I've got one of these as my test board. It's currently churning out 400 MH/sec. I use it to flash BIOSes of 6950s.
For the OP - this particular board (mine is the E35M1-M without the 'Pro' - the Pro simply runs the CPU faster and has a fan on the CPU heatsink, whereas the non-Pro doesn't have a CPU fan, just a heatsink) has the CPU / GPU soldered to the logic board. It's all integrated, and the non-Pro version (mine) only has a passive heatsink on the main chip (AMD call it the 'Hudson' core, and also anything including CPU, ALU, GPU - it does all of the functions).
I think I paid around £80 for the board. This is a microATX logic board, AMD Hudson CPU / GPU included, fanless heatsink, and memory. Basically, an entire PC ready to go, just add hard drive and power supply.
It has two PCIe slots. One full length x16, one x1. To use the x1, you need a PCIe extender. Both work using extenders.
I've stuck an old CPU fan on top of the heatsink for safety, but it rarely uses much CPU anyway. It's a very cost effective 'test' rig for Bitcoin mining.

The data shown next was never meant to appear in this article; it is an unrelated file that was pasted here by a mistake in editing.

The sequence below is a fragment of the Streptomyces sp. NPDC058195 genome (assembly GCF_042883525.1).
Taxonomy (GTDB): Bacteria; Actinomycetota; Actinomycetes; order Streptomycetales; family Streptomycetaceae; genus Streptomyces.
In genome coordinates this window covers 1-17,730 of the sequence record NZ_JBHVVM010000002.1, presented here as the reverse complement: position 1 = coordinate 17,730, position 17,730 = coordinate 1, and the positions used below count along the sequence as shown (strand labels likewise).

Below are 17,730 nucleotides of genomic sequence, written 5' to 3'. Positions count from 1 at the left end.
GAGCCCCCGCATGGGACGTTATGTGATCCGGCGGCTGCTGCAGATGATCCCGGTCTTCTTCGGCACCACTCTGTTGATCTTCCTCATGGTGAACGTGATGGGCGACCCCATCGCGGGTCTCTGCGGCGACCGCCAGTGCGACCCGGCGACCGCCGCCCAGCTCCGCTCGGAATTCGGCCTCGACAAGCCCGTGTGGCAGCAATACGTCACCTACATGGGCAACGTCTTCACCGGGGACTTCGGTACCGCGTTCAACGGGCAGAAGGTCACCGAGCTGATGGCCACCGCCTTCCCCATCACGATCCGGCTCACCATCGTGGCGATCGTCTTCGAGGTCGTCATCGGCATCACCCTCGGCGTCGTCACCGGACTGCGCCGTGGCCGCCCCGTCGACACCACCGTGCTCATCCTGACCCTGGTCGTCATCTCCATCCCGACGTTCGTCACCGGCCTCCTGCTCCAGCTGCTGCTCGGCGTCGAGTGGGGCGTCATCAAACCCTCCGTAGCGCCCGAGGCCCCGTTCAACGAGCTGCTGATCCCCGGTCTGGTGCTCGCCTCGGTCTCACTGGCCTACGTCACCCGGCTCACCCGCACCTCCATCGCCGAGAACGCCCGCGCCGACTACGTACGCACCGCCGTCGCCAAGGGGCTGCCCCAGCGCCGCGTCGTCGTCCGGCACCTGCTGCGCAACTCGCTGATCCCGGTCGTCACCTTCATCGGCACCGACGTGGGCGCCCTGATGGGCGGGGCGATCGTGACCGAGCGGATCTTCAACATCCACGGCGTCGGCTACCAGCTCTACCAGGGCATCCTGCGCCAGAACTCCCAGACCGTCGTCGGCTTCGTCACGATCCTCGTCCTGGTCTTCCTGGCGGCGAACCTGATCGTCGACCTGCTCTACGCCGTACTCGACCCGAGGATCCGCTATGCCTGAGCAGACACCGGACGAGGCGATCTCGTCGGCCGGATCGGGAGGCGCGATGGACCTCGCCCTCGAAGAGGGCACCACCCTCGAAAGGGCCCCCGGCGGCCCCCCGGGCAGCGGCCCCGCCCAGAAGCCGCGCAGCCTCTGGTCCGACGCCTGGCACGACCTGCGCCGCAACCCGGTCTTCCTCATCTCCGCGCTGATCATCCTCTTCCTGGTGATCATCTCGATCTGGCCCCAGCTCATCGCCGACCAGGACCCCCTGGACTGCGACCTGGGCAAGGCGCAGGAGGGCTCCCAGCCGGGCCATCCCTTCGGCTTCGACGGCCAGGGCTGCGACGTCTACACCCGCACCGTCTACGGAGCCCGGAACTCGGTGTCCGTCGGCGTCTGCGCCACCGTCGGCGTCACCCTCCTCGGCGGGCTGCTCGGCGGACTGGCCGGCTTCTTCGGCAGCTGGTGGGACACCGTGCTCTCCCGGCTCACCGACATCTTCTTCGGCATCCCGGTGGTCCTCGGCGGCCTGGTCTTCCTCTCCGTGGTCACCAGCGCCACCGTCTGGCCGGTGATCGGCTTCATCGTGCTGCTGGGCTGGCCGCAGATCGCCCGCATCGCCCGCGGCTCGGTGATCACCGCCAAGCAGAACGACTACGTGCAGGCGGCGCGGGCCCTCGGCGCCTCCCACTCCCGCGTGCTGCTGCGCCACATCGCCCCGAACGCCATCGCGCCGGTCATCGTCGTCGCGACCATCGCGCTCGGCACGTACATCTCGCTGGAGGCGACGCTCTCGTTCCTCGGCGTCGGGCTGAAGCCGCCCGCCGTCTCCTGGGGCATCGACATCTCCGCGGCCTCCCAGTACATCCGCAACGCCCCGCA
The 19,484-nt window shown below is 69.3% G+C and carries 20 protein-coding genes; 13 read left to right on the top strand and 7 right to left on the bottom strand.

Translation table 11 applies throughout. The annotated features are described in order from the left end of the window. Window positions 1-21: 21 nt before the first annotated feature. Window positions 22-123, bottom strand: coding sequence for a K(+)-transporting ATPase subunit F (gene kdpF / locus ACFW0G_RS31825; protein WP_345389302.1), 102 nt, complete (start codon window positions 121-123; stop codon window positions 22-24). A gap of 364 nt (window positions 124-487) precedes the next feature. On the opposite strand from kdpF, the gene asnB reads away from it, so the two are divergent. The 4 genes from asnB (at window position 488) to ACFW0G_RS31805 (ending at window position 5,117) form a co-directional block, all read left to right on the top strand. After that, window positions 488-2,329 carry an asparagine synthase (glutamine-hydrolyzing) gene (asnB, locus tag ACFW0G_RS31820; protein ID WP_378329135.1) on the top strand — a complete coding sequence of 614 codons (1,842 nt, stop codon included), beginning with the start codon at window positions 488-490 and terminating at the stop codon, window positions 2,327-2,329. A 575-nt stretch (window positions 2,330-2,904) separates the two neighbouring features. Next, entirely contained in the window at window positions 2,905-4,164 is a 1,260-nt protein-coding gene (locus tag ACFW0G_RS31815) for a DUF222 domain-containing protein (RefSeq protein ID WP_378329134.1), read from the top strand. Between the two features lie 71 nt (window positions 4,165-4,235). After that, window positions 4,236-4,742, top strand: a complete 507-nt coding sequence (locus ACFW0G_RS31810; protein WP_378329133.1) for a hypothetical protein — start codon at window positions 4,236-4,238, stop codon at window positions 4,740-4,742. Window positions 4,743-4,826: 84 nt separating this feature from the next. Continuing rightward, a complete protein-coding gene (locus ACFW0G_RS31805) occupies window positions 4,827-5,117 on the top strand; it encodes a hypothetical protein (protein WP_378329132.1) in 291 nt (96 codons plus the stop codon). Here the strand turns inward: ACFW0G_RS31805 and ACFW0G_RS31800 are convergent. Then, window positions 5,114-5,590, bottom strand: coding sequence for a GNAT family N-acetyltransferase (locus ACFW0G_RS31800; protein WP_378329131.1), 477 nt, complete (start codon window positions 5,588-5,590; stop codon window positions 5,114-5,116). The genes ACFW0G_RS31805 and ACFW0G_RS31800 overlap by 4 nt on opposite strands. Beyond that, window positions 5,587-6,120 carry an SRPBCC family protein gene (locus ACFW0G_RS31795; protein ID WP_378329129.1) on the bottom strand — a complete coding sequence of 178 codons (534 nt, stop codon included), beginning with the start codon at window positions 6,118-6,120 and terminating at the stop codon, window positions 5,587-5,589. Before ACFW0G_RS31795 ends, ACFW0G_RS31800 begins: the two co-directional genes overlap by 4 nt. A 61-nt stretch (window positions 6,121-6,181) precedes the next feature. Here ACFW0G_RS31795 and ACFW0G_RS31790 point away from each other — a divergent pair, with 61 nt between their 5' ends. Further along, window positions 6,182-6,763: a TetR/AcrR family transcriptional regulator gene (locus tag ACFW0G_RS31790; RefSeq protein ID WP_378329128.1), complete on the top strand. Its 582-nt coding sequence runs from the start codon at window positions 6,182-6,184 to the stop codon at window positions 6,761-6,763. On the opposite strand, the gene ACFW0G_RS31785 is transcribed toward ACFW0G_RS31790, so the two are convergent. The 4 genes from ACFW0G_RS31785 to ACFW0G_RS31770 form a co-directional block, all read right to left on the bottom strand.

However, if you plan to quit mining at some point, and then use the machine (with its monster GPUs) as a gaming box, you'll find that this particular option will be horribly underpowered in the CPU department. It's only of use as a casual machine, or for an application that only requires GPU power.
Mine has also been VERY reliable. Linux *does* make some snarky remarks about the Hudson CPU in the kern.log so I assume it's tricky in some way and needs driver tweaks. However, this board is the ONLY machine I own that has a native Windows installation - I'm using XP because the GPU BIOS editing and flashing apps are only available on Windows or DOS. Windows works well enough (as far as I can tell) on the board, and since I use Linux for mining, I can vouch for the board working well with both operating systems. It won't run OS X though, AFAICT.